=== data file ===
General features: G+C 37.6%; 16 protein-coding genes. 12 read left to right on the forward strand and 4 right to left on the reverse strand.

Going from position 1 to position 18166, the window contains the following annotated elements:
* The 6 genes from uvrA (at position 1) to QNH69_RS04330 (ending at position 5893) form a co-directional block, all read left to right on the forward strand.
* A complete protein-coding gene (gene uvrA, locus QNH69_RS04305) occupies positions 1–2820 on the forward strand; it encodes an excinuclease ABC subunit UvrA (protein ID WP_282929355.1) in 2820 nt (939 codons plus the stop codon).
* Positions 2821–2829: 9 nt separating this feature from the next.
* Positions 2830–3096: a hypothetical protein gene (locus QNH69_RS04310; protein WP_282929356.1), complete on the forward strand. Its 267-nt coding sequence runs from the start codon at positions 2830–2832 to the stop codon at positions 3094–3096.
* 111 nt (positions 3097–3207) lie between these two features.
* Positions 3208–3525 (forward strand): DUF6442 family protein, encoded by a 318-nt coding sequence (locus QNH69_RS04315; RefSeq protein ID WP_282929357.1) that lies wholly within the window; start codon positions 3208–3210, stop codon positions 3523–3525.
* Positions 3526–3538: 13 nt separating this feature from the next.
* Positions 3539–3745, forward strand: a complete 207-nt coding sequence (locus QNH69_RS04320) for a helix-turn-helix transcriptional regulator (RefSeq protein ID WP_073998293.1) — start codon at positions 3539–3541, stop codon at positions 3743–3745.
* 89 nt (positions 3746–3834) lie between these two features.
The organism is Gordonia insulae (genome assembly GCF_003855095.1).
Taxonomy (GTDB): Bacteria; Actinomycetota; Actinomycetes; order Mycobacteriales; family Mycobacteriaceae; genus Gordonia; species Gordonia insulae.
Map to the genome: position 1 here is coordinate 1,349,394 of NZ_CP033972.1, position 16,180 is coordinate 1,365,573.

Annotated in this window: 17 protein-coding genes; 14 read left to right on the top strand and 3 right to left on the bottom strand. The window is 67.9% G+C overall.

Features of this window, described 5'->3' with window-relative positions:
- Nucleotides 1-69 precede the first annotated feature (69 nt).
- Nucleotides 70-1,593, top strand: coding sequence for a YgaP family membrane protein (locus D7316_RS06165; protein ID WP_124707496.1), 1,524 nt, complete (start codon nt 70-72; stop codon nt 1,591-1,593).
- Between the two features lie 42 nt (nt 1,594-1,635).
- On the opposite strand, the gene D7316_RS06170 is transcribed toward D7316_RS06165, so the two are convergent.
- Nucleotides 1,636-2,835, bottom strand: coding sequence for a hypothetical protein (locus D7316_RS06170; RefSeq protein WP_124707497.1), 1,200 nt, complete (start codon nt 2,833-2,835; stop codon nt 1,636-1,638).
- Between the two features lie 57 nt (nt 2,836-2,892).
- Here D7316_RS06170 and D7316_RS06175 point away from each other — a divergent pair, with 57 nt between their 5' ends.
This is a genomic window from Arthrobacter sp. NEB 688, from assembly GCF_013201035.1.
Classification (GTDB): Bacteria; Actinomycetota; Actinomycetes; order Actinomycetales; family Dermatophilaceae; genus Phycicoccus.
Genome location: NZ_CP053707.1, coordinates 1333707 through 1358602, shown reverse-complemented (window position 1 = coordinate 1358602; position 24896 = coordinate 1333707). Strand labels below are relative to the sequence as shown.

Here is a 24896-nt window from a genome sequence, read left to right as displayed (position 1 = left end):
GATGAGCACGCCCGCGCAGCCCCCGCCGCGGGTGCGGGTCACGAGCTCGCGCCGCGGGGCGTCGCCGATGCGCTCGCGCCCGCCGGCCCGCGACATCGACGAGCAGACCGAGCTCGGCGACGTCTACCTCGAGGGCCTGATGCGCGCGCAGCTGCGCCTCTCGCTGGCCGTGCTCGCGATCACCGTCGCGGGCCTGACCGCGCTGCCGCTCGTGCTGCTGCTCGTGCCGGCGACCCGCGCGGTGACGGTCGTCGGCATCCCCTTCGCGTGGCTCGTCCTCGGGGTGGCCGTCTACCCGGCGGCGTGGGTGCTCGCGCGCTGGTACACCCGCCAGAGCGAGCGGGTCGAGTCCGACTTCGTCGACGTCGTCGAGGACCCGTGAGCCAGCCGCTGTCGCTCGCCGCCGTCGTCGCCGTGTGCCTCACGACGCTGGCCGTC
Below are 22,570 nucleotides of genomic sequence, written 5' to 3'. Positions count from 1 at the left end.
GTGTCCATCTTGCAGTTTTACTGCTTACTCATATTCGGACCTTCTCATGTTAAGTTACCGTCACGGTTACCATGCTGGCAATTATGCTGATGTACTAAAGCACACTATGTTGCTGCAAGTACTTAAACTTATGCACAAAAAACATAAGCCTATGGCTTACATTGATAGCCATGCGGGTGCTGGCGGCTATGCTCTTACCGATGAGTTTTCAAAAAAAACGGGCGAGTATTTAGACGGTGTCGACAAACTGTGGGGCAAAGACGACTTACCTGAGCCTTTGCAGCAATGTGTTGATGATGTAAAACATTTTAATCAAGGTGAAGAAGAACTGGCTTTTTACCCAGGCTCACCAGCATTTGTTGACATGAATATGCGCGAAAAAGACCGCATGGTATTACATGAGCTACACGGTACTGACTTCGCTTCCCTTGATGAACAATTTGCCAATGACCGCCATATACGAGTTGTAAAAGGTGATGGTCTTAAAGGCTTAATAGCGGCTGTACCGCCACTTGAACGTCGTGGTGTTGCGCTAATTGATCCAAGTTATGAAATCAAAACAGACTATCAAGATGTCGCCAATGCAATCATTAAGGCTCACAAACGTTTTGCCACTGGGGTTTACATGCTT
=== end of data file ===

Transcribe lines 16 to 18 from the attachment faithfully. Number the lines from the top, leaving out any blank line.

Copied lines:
Features of this window, described 5'->3' with window-relative positions:
- Nucleotides 1-69 precede the first annotated feature (69 nt).
- Nucleotides 70-1,593, top strand: coding sequence for a YgaP family membrane protein (locus D7316_RS06165; protein ID WP_124707496.1), 1,524 nt, complete (start codon nt 70-72; stop codon nt 1,591-1,593).